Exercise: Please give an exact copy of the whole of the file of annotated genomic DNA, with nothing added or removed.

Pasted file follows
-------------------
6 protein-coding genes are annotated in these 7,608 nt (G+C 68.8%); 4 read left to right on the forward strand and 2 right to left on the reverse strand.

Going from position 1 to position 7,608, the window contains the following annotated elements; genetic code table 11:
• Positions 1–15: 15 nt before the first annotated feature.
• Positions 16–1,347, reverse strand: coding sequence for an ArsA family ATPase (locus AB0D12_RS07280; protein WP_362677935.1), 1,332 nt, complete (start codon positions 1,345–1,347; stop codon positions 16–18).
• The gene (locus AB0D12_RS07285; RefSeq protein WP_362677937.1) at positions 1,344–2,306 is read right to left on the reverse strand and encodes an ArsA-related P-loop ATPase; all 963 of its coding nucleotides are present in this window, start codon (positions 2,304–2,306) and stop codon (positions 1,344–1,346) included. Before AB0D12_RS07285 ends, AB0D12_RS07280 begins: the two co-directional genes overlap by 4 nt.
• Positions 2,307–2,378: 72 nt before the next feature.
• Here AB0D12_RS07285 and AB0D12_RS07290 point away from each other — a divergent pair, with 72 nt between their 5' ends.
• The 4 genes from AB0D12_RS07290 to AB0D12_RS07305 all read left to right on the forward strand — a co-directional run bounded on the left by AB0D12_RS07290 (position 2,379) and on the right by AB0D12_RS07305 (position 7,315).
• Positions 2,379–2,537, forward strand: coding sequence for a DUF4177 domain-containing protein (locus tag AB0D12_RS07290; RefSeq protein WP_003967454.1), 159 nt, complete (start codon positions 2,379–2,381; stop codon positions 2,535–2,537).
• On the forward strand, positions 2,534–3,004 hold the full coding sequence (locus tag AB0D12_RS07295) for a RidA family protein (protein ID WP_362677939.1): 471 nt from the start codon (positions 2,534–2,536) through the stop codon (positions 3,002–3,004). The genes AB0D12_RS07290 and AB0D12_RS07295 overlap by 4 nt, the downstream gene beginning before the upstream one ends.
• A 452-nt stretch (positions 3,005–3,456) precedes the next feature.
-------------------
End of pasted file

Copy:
6 protein-coding genes are annotated in these 7,608 nt (G+C 68.8%); 4 read left to right on the forward strand and 2 right to left on the reverse strand.

Going from position 1 to position 7,608, the window contains the following annotated elements; genetic code table 11:
• Positions 1–15: 15 nt before the first annotated feature.
• Positions 16–1,347, reverse strand: coding sequence for an ArsA family ATPase (locus AB0D12_RS07280; protein WP_362677935.1), 1,332 nt, complete (start codon positions 1,345–1,347; stop codon positions 16–18).
• The gene (locus AB0D12_RS07285; RefSeq protein WP_362677937.1) at positions 1,344–2,306 is read right to left on the reverse strand and encodes an ArsA-related P-loop ATPase; all 963 of its coding nucleotides are present in this window, start codon (positions 2,304–2,306) and stop codon (positions 1,344–1,346) included. Before AB0D12_RS07285 ends, AB0D12_RS07280 begins: the two co-directional genes overlap by 4 nt.
• Positions 2,307–2,378: 72 nt before the next feature.
• Here AB0D12_RS07285 and AB0D12_RS07290 point away from each other — a divergent pair, with 72 nt between their 5' ends.
• The 4 genes from AB0D12_RS07290 to AB0D12_RS07305 all read left to right on the forward strand — a co-directional run bounded on the left by AB0D12_RS07290 (position 2,379) and on the right by AB0D12_RS07305 (position 7,315).
• Positions 2,379–2,537, forward strand: coding sequence for a DUF4177 domain-containing protein (locus tag AB0D12_RS07290; RefSeq protein WP_003967454.1), 159 nt, complete (start codon positions 2,379–2,381; stop codon positions 2,535–2,537).
• On the forward strand, positions 2,534–3,004 hold the full coding sequence (locus tag AB0D12_RS07295) for a RidA family protein (protein ID WP_362677939.1): 471 nt from the start codon (positions 2,534–2,536) through the stop codon (positions 3,002–3,004). The genes AB0D12_RS07290 and AB0D12_RS07295 overlap by 4 nt, the downstream gene beginning before the upstream one ends.
• A 452-nt stretch (positions 3,005–3,456) precedes the next feature.